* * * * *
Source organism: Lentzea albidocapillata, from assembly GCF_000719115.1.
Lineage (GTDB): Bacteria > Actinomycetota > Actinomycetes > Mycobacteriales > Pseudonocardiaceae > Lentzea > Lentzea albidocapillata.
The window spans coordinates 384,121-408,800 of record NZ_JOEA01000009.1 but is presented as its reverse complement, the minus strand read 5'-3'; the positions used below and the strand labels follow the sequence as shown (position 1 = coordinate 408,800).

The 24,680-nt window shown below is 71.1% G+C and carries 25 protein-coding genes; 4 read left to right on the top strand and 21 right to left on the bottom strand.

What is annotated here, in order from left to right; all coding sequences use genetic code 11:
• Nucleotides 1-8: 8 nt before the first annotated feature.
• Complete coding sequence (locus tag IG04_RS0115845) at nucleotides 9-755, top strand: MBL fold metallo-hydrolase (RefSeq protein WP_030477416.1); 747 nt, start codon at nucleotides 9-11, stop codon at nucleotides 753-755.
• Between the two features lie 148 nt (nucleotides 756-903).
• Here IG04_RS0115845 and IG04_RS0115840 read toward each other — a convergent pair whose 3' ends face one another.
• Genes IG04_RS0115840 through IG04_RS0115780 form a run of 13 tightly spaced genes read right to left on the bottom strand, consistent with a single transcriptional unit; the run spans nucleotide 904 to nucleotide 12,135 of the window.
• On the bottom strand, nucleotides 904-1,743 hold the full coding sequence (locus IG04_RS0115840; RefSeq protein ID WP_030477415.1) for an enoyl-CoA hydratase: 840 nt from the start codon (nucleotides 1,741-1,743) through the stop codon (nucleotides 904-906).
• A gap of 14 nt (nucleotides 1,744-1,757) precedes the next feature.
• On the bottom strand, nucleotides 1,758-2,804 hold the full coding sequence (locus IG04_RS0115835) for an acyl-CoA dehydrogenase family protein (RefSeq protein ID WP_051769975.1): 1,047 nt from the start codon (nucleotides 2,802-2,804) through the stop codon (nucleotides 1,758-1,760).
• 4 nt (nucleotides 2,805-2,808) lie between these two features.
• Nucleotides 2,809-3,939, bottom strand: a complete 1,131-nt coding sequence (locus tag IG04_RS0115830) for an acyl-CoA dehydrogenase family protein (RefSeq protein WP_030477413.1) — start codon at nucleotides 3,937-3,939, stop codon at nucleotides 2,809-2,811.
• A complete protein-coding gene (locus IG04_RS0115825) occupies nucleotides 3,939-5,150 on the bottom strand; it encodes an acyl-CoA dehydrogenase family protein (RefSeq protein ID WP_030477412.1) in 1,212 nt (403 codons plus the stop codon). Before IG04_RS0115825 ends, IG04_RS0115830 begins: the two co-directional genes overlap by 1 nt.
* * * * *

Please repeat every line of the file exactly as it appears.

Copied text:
Source organism: Lentzea albidocapillata, from assembly GCF_000719115.1.
Lineage (GTDB): Bacteria > Actinomycetota > Actinomycetes > Mycobacteriales > Pseudonocardiaceae > Lentzea > Lentzea albidocapillata.
The window spans coordinates 384,121-408,800 of record NZ_JOEA01000009.1 but is presented as its reverse complement, the minus strand read 5'-3'; the positions used below and the strand labels follow the sequence as shown (position 1 = coordinate 408,800).

The 24,680-nt window shown below is 71.1% G+C and carries 25 protein-coding genes; 4 read left to right on the top strand and 21 right to left on the bottom strand.

What is annotated here, in order from left to right; all coding sequences use genetic code 11:
• Nucleotides 1-8: 8 nt before the first annotated feature.
• Complete coding sequence (locus tag IG04_RS0115845) at nucleotides 9-755, top strand: MBL fold metallo-hydrolase (RefSeq protein WP_030477416.1); 747 nt, start codon at nucleotides 9-11, stop codon at nucleotides 753-755.
• Between the two features lie 148 nt (nucleotides 756-903).
• Here IG04_RS0115845 and IG04_RS0115840 read toward each other — a convergent pair whose 3' ends face one another.
• Genes IG04_RS0115840 through IG04_RS0115780 form a run of 13 tightly spaced genes read right to left on the bottom strand, consistent with a single transcriptional unit; the run spans nucleotide 904 to nucleotide 12,135 of the window.
• On the bottom strand, nucleotides 904-1,743 hold the full coding sequence (locus IG04_RS0115840; RefSeq protein ID WP_030477415.1) for an enoyl-CoA hydratase: 840 nt from the start codon (nucleotides 1,741-1,743) through the stop codon (nucleotides 904-906).
• A gap of 14 nt (nucleotides 1,744-1,757) precedes the next feature.
• On the bottom strand, nucleotides 1,758-2,804 hold the full coding sequence (locus IG04_RS0115835) for an acyl-CoA dehydrogenase family protein (RefSeq protein ID WP_051769975.1): 1,047 nt from the start codon (nucleotides 2,802-2,804) through the stop codon (nucleotides 1,758-1,760).
• 4 nt (nucleotides 2,805-2,808) lie between these two features.
• Nucleotides 2,809-3,939, bottom strand: a complete 1,131-nt coding sequence (locus tag IG04_RS0115830) for an acyl-CoA dehydrogenase family protein (RefSeq protein WP_030477413.1) — start codon at nucleotides 3,937-3,939, stop codon at nucleotides 2,809-2,811.
• A complete protein-coding gene (locus IG04_RS0115825) occupies nucleotides 3,939-5,150 on the bottom strand; it encodes an acyl-CoA dehydrogenase family protein (RefSeq protein ID WP_030477412.1) in 1,212 nt (403 codons plus the stop codon). Before IG04_RS0115825 ends, IG04_RS0115830 begins: the two co-directional genes overlap by 1 nt.